Multiple successful launches and exciting announcements in recent days have made for an eventful week: Mars One, a private company based in The Netherlands, announced its astronaut selection process for one-way trips to Mars to establish a permanent colony, starting in 2023. Virginia-based private space company Orbital Sciences successfully completed the maiden flight of its Antares rocket. A Russian Soyuz launched a resupply capsule to the ISS. A second Soyuz delivered a menagerie of animals into orbit to conduct research on the long-term effects of microgravity.
Still, I must present the week's Award for Most Jaw-Dropping Launch (and Landing!) Footage to SpaceX. The private company's Grasshopper vehicle underwent it's fifth test last week:
The Grasshopper rocket is a remarkable piece of engineering: A Vertical Takeoff Vertical Landing (VTVL) vehicle designed to test the technologies involved in returning rockets to Earth intact instead of having them burn up in the atmosphere. Rapid re-usability means cost reduction - an important objective for the private company. Essentially, SpaceX is designing rocket technology that includes a return trip to the launch pad for a vertical landing. The rocket is 106 ft (32 m) tall, with a tank height of 85 ft (26 m).
SpaceX has been testing the Grasshopper at its McGregor, TX rocket development facility since 2012 with a series of test flights that have achieved substantial successive increases in altitude:
Sep 2012: 8 ft (2.5 m)
Nov 2012: 18 ft (5.5 m)
Dec 2012: 131 ft (40 m)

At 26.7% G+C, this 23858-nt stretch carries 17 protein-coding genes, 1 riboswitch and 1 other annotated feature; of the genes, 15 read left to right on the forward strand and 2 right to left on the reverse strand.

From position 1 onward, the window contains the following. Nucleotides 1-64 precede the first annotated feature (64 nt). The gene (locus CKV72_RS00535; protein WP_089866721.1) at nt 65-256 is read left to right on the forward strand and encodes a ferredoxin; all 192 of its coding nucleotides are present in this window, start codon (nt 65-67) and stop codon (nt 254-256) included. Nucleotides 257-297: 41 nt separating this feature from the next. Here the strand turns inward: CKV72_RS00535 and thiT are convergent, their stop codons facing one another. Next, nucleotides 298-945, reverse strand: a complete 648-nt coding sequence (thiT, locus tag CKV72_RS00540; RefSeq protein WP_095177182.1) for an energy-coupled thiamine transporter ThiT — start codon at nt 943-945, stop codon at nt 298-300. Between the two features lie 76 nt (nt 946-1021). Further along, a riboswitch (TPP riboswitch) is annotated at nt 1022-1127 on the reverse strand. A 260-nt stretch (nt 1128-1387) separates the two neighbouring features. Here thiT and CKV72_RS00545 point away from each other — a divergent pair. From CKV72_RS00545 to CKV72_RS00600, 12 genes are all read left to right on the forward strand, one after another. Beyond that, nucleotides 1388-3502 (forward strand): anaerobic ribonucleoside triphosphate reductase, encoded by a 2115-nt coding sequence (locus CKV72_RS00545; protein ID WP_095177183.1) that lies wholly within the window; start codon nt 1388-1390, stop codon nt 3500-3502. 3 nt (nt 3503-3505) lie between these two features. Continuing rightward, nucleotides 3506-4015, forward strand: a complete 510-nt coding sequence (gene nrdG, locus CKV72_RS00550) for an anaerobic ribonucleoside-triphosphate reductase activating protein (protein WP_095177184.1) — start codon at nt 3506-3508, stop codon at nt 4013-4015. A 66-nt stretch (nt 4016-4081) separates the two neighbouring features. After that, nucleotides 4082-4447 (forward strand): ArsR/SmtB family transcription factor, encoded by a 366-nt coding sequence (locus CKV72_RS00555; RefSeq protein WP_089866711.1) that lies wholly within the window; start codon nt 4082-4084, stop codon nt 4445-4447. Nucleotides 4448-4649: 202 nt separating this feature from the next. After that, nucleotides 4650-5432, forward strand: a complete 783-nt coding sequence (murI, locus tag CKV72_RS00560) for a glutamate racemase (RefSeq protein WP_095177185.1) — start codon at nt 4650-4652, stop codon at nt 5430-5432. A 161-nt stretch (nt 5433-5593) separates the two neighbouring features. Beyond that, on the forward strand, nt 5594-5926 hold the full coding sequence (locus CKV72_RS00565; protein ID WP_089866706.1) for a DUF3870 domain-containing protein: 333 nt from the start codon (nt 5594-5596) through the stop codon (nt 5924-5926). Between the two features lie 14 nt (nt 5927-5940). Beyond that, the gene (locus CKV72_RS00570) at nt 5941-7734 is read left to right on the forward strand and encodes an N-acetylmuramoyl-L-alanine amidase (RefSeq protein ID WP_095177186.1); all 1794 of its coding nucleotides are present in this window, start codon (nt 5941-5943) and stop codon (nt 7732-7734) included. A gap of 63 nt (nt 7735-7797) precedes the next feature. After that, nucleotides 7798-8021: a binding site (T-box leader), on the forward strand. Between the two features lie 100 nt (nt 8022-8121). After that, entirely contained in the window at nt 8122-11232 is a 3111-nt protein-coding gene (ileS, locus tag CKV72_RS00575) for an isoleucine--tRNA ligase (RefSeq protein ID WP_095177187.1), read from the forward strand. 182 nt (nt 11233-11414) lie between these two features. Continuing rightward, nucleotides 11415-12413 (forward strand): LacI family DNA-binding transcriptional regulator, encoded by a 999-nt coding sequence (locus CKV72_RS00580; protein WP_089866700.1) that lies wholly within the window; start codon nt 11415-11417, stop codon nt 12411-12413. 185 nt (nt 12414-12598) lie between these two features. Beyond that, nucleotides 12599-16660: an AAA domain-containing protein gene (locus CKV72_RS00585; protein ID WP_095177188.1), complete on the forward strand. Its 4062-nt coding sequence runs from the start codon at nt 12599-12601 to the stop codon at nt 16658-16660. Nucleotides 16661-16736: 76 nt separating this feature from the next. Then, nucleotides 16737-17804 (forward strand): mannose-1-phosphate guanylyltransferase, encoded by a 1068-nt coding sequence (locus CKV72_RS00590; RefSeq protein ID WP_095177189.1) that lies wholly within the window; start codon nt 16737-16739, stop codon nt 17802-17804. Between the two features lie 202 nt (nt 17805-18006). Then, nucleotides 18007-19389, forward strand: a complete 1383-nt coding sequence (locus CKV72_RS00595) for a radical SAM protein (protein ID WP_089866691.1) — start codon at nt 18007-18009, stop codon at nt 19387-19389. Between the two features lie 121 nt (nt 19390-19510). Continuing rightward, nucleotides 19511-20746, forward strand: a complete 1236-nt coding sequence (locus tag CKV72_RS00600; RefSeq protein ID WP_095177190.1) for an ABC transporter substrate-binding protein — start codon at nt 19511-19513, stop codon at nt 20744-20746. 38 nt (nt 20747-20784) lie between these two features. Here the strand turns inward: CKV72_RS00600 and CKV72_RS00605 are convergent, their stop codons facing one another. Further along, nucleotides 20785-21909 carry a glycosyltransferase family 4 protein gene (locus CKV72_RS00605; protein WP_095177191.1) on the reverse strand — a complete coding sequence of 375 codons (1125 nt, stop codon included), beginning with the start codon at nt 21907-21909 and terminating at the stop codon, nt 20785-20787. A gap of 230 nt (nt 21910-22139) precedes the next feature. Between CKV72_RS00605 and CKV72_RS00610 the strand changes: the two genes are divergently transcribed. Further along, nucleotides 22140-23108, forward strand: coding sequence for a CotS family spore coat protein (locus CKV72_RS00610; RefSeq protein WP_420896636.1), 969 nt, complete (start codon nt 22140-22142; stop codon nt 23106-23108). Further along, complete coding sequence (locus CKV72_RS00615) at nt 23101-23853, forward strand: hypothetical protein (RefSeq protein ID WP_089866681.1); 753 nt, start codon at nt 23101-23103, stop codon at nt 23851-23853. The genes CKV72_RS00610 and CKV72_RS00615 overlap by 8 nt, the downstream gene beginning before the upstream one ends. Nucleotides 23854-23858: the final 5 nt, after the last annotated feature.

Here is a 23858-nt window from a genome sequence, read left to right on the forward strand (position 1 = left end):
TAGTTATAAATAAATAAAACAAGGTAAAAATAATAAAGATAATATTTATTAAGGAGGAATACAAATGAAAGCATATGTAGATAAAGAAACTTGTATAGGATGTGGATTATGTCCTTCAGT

Mar 2013: 263 ft (80 m)
Apr 2013: 820 ft (250 m) - the leap shown in the video above.
Grasshopper's components are a Falcon 9 rocket first stage tank with a Merlin 1C engine that generates a maximum thrust of 122,000 pounds. The rocket sits on four steel and aluminum landing legs with hydraulic dampers, and a steel support structure. Nitrogen- or helium-filled carbon overwrapped pressure vessels (COPVs) are attached to the support structure. Propellants used in the Grasshopper VTVL vehicle include a refined kerosene fuel and liquid oxygen as the oxidizer. Grasshopper uses closed loop thrust vector and throttle control for landings.
One of the most amazing moments in the above launch and landing video comes when Grasshopper hovers at its maximum altitude, buffeted by winds strong enough to bend the rocket flames at a significant angle while Grasshopper itself holds steady against the wind, except for one slight wobble. During a week that also showcased ambitious plans for establishing the first Mars colony I can only conclude: The future really is HERE!!